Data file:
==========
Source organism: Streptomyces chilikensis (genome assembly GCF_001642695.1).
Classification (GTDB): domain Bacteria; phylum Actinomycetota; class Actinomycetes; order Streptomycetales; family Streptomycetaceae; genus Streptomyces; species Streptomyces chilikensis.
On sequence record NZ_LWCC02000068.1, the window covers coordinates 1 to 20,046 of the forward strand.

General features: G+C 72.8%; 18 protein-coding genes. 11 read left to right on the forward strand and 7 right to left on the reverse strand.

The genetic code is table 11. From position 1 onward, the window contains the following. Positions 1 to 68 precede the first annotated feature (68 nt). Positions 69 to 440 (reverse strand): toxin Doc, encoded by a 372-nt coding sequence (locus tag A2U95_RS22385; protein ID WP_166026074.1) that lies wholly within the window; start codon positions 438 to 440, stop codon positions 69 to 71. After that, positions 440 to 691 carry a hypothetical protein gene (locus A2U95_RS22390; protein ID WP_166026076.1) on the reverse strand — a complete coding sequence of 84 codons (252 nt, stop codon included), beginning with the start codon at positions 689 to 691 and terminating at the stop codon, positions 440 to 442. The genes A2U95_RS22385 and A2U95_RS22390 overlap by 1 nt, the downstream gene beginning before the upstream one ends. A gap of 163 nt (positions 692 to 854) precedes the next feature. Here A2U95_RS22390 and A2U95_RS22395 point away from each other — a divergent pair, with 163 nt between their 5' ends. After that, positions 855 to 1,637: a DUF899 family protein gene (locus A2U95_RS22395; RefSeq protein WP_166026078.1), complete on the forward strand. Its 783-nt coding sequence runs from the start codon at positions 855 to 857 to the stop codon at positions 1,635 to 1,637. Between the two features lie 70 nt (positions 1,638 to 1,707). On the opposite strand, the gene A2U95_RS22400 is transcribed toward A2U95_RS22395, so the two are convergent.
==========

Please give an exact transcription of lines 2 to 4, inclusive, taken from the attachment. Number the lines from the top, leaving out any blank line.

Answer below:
Classification (GTDB): domain Bacteria; phylum Actinomycetota; class Actinomycetes; order Streptomycetales; family Streptomycetaceae; genus Streptomyces; species Streptomyces chilikensis.
On sequence record NZ_LWCC02000068.1, the window covers coordinates 1 to 20,046 of the forward strand.

General features: G+C 72.8%; 18 protein-coding genes. 11 read left to right on the forward strand and 7 right to left on the reverse strand.